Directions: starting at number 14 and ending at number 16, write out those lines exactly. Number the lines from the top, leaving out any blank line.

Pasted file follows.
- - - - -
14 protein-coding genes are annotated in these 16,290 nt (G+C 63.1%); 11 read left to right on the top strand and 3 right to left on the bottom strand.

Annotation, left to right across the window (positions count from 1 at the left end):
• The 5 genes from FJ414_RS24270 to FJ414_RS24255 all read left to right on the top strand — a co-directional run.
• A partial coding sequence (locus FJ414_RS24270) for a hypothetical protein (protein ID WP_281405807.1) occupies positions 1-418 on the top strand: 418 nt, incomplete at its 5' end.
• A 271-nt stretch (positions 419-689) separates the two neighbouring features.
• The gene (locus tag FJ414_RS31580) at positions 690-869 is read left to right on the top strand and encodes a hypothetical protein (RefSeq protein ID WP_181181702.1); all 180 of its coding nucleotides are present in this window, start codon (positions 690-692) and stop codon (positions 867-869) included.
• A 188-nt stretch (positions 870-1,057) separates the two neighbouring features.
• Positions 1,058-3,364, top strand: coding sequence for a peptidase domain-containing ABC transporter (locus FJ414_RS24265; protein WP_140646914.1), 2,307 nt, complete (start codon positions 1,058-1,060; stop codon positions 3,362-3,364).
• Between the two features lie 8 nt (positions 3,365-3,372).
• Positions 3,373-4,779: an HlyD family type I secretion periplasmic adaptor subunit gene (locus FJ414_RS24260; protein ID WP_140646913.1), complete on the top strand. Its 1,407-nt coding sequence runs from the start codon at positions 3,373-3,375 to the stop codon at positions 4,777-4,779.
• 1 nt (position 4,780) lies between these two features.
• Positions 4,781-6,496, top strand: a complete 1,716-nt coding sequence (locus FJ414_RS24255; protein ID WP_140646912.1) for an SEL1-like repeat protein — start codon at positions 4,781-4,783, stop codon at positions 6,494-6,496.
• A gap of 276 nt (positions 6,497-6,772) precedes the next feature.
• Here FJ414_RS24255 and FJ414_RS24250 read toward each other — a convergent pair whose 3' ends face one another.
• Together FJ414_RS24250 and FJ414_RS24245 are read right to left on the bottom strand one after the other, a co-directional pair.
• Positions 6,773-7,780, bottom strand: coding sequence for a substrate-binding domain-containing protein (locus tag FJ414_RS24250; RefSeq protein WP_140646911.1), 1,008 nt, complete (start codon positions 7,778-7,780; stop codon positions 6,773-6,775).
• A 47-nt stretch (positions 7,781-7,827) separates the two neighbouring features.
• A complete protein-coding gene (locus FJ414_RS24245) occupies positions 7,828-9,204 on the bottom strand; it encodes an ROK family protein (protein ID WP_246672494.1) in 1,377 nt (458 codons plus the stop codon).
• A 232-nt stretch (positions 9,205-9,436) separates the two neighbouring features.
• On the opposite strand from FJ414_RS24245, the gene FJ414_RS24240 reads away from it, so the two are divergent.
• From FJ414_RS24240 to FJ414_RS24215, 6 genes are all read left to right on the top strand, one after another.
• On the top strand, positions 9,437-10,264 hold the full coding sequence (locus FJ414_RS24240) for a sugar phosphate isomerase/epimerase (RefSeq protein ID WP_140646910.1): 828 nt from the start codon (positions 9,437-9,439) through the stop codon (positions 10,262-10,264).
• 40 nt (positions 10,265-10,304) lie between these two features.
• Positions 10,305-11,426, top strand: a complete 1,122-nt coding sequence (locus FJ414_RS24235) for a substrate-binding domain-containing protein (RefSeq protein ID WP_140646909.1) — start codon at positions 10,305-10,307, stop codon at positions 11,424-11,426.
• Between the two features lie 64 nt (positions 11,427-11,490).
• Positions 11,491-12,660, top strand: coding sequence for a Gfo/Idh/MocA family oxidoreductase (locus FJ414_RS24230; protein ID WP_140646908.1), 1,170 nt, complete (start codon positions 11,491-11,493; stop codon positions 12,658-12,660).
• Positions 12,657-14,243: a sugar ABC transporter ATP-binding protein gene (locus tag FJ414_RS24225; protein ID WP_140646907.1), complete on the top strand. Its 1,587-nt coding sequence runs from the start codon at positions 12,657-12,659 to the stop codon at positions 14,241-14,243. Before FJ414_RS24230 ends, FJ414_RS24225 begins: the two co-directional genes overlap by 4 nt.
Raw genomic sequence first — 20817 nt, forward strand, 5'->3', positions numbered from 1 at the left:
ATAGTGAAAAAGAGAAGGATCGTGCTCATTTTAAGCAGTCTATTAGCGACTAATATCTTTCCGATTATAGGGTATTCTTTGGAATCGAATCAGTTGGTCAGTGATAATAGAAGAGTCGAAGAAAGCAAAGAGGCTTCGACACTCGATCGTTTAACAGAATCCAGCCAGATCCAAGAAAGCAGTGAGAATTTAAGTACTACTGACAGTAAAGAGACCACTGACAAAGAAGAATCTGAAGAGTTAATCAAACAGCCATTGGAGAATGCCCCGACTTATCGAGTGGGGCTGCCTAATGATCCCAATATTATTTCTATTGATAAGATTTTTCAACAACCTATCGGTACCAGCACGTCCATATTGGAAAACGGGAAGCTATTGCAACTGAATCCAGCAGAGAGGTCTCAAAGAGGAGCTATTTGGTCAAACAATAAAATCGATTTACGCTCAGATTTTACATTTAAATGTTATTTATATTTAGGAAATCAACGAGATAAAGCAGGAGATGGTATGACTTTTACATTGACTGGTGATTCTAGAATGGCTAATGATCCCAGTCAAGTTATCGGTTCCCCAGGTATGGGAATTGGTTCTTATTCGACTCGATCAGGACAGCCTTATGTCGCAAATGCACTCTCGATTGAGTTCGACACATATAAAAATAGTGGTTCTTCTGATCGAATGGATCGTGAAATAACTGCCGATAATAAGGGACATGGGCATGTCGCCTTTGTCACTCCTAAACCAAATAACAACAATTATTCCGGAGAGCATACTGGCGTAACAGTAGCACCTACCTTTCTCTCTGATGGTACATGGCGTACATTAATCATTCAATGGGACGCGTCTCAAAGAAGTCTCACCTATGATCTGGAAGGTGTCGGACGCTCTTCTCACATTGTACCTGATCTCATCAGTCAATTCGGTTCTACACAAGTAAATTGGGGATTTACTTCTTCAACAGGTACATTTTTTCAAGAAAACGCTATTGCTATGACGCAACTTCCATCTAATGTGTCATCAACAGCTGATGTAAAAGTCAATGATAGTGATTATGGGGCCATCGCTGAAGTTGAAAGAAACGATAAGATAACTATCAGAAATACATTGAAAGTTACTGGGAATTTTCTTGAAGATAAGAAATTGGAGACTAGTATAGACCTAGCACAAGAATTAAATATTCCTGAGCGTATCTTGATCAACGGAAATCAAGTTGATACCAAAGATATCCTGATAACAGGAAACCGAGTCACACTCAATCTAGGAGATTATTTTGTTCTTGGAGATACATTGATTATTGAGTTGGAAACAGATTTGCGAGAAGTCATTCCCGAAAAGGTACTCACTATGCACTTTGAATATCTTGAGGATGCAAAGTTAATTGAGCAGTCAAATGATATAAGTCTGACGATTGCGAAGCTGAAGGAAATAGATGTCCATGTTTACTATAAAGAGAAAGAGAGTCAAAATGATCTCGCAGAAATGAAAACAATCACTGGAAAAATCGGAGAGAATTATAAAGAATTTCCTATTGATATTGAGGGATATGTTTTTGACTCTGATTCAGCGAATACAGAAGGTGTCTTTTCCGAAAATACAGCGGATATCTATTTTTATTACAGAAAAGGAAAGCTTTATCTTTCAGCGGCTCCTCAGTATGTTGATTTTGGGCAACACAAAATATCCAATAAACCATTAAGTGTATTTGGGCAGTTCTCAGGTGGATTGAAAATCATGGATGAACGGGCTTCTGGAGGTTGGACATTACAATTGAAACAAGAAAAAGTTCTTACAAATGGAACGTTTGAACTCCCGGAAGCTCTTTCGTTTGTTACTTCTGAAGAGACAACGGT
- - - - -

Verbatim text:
• Here FJ414_RS24255 and FJ414_RS24250 read toward each other — a convergent pair whose 3' ends face one another.
• Together FJ414_RS24250 and FJ414_RS24245 are read right to left on the bottom strand one after the other, a co-directional pair.
• Positions 6,773-7,780, bottom strand: coding sequence for a substrate-binding domain-containing protein (locus tag FJ414_RS24250; RefSeq protein WP_140646911.1), 1,008 nt, complete (start codon positions 7,778-7,780; stop codon positions 6,773-6,775).